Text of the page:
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MattP
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quote:
How about this: imagine yourself asking a veteran of the Civil Rights movement how his struggle compares to that of the SSM movement. Do you think you're going to encounter an attitude of parity?
Well there's this:
quote:
“Surrounded as I am now by wonderful children and grandchildren, not a day goes by that I don't think of Richard and our love, our right to marry, and how much it meant to me to have that freedom to marry the person precious to me, even if others thought he was the "wrong kind of person" for me to marry. I believe all Americans, no matter their race, no matter their sex, no matter their sexual orientation, should have that same freedom to marry. Government has no business imposing some people's religious beliefs over others. Especially if it denies people's civil rights."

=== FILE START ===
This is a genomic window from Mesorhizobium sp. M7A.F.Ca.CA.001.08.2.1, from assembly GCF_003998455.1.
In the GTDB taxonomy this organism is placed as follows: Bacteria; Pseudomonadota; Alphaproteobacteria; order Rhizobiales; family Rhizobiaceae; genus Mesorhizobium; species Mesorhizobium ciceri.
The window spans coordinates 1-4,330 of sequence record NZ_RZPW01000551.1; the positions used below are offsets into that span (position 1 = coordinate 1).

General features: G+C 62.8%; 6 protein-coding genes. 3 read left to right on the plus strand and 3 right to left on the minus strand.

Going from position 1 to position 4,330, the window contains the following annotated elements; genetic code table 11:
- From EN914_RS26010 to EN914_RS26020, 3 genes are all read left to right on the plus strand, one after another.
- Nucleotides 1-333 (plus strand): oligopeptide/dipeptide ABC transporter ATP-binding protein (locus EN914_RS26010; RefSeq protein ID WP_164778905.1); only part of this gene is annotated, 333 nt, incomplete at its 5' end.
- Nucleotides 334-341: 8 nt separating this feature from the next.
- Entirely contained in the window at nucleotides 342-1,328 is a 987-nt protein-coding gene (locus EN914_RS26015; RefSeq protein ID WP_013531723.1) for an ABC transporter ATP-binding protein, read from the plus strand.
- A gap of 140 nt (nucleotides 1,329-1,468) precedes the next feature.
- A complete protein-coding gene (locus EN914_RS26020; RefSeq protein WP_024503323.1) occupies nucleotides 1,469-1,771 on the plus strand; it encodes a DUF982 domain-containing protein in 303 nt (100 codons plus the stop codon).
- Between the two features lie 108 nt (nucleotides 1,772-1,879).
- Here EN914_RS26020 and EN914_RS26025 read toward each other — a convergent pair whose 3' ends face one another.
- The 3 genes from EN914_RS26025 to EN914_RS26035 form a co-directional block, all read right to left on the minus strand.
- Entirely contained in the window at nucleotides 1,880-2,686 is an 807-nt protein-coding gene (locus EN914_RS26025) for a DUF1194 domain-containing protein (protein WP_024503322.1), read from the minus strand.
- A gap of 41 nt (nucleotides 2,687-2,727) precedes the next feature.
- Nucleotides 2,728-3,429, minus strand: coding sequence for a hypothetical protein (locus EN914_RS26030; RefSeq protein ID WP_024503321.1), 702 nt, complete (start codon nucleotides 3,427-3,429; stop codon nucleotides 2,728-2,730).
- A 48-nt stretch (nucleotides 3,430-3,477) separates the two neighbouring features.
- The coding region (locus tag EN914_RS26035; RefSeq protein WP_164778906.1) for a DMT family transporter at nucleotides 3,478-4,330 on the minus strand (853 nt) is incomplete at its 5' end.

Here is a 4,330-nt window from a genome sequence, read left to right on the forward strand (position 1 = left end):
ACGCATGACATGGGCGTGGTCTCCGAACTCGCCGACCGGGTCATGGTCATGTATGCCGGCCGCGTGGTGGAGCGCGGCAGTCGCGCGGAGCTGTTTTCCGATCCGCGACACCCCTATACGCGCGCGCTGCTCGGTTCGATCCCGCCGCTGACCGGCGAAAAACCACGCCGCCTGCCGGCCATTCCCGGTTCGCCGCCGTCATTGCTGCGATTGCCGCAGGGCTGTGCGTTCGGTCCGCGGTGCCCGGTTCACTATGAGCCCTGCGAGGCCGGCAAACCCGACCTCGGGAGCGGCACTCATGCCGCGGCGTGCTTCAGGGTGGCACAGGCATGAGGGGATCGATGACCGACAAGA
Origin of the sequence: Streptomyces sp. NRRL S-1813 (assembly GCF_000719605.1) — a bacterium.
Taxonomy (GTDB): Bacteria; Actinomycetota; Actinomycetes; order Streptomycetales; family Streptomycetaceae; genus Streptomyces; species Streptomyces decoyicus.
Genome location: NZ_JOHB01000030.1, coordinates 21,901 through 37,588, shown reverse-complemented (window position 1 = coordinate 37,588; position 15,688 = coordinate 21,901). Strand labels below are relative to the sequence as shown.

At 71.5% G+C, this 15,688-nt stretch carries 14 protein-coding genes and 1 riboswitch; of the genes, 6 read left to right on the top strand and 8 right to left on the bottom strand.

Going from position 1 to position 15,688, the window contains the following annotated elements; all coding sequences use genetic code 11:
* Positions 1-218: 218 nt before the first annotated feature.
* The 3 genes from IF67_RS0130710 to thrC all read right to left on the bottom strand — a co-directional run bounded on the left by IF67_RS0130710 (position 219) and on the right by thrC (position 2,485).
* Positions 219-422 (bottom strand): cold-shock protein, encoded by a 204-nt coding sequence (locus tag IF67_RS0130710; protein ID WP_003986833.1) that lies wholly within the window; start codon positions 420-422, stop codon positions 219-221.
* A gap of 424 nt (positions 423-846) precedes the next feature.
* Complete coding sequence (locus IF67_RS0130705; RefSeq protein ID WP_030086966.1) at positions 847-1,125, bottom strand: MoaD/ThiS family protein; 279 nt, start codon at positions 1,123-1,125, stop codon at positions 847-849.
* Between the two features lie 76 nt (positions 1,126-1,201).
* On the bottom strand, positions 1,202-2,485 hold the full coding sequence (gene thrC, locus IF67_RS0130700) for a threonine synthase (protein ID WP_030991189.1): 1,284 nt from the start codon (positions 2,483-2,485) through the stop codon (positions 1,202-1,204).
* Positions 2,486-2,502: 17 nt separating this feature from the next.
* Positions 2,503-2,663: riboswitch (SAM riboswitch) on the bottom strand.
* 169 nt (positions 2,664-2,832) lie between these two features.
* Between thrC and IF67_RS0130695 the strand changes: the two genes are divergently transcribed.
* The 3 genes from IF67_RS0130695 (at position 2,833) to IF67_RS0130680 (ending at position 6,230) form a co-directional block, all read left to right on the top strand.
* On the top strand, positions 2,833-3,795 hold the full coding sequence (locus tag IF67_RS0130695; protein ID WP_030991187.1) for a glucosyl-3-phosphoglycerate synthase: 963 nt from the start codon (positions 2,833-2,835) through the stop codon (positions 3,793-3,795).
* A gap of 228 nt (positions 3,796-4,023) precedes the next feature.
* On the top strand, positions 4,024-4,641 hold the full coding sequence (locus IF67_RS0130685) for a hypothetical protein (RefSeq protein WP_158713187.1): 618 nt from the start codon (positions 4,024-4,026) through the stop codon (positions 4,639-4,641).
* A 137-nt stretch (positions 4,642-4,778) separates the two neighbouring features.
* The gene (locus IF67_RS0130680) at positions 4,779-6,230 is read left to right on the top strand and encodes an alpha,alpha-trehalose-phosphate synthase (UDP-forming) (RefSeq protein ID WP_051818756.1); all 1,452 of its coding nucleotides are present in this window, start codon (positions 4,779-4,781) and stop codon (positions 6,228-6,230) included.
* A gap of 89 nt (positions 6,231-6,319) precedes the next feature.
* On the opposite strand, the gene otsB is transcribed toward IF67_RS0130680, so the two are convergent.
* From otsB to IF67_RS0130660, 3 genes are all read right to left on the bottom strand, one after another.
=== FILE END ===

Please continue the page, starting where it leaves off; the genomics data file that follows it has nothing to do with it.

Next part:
"I am still not a political person, but I am proud that Richard's and my name is on a court case that can help reinforce the love, the commitment, the fairness, and the family that so many people, black or white, young or old, gay or straight seek in life. I support the freedom to marry for all. That's what Loving, and loving, are all about."

That's written by Mildred Loving of Loving v. Virginia, the landmark case that overturned anti-miscegenation laws across the country, establishing a direct equivalence between her fight for mixed-race marriage and the present fight for SSM.
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Rakeesh
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Heh, I suppose that example doesn't count for some reason.
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Reticulum
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Everyone is equal, and everyone should support everyone else's rights so long as said rights do not inhibit others ability to engage in harmless self-expression.

Not supporting the rights of others is implied intolerance. Any moral Human Being should make it a priority to advocate for other Human Beings. Would any moral person disagree with this?